language once again, we must first learn how to discover

three-dimensional definition of pattern shows its close

patterns which are deep, and capable of generating life.”

relationship to architecture: “The etymology of ‘pattern’ is


from the Latin pater, or patronus, meaning father, patron,

sees re-patterning as an opportunity to revive language. If

god or master, from which derived the notion of pattern as

patterns generate life within architecture, why not

a model, example, matrix, stencil or mould. The

preserve the life by retracing the original patterns? Lewis F



Day consents to the possibility of re-patterning: “Pattern is

distribution, structure or progression, a series or frequency

the natural outgrowth of repetition; and in every case the

of a repeated/repeating unit, system or process of identical

lines of its construction may be traced” (3) Re-patterning

or similar elements. This multiplicity of meanings points to

aids with appropriate adaptation of the new to the old

the manifold roles of pattern in the creation, reproduction,

without disregarding the existing pattern. In architecture,

evolution and processes of space” (Garcia 8) Given that

when adaptive reuse is planned, the original language must

one of the notions of pattern is a stencil, the achievement

be conserved in order for the building to function and live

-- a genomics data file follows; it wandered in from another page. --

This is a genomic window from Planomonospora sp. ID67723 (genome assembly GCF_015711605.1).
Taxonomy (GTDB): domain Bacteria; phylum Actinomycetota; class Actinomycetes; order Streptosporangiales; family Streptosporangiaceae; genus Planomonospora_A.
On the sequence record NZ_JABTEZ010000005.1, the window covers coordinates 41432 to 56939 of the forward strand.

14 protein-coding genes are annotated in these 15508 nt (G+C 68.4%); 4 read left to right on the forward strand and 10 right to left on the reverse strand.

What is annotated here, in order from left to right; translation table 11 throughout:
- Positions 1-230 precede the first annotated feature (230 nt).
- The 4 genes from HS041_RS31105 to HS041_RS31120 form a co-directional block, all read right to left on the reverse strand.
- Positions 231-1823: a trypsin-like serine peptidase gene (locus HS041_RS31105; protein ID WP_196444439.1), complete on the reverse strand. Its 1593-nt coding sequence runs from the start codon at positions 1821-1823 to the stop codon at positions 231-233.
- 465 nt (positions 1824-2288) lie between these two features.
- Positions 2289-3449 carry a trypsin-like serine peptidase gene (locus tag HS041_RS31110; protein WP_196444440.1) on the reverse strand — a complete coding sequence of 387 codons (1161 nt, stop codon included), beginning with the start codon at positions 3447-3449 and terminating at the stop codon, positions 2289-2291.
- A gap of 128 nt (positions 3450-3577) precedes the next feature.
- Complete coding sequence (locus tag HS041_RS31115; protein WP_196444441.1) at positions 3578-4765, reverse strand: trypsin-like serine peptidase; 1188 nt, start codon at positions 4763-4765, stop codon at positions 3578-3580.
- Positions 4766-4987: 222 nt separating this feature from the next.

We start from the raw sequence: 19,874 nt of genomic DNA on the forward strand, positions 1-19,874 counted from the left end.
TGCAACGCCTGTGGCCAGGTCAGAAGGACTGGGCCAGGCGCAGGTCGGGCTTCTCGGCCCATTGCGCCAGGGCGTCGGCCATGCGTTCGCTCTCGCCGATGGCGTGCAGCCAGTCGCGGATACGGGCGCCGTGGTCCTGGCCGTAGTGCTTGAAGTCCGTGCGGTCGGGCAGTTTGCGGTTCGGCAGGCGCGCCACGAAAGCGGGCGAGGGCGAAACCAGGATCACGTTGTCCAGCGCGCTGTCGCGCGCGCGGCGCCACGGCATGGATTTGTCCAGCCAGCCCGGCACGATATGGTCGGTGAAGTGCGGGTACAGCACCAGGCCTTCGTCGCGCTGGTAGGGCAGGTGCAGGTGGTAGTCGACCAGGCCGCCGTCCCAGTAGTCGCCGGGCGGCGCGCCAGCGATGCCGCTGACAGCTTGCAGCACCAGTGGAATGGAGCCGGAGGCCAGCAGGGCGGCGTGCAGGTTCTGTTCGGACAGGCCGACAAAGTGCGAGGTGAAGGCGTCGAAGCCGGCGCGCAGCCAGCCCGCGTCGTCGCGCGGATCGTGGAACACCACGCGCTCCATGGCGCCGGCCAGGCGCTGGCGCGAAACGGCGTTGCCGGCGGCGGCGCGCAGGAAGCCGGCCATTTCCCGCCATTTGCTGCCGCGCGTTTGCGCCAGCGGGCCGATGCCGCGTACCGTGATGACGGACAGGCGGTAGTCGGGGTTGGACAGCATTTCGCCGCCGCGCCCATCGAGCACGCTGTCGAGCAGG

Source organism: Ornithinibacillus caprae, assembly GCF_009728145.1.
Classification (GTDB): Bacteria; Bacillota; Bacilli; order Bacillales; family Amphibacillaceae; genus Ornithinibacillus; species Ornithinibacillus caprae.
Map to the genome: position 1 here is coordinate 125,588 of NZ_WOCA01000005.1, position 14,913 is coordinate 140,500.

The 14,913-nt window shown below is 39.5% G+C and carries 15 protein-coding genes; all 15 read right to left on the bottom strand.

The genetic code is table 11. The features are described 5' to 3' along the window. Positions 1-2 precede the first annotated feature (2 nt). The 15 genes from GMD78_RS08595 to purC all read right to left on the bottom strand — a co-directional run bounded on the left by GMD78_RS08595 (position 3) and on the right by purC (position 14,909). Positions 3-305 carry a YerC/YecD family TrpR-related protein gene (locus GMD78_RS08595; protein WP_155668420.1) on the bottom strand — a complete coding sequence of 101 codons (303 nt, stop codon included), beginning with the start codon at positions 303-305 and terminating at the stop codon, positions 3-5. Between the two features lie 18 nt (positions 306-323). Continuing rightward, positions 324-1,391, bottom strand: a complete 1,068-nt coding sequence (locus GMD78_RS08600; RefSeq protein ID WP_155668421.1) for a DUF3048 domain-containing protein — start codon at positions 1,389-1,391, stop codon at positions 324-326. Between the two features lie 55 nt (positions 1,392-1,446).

fruitfully. “A pattern, says the dictionary, is ‘something to

be copied’. Perhaps that is why design is so commonly

architecture house various programmatic functions, such

confounded with appropriation, or at the most with

as residences, stables, garages, it also served as a retaining

adaptation.” (Day 278) The Kubicki Arcades in Warsaw are a good example of architectural re-patterning. This 200 m long building is comprised of a riverside elevation which reveals seven large openings leading into the Arcades. Semi-circular forms






architecture amidst the strict orthogonal grid.

the These

formal pattern qualities help maintain the building’s functional language. The Kubicki Arcades were built between 1818-1827, on an escarpment from the eastern side of the Royal Castle in Warsaw and designed by the classicist architect Jakub Kubicki. He conceived a plan consisting of arcades running along the lower escarpment

wall to the Castle, which was affected by the Wisła River’s flood plain. Monumental stairs in front of the horizontal building presented an opportunity for connection between the newly planned gardens: the upper level atop of the escarpment and the lower level by the River.

of the Castle. This load bearing masonry creation was an

The Arcades are notably encircled with patterns.

essential part of the royal residence. Not only did the

The façade, as well as the interior elevation have a close

relationship to the plan of the building. A particular

and the escarpment was reinforced. Due to a difficult

language was deliberately patterned by the architect.

financial situation, it took almost fifteen years to finalize

Jakub Kubicki is consistent with combining opposites—

the project. “The renovation and adaptation for museum

simple forms with rich materials. He utilizes semicircles,

use of the Arcades which were deteriorating for many

circles and ellipses with rectangular modules. (Majewski

years, means that a very valuable original part of the Royal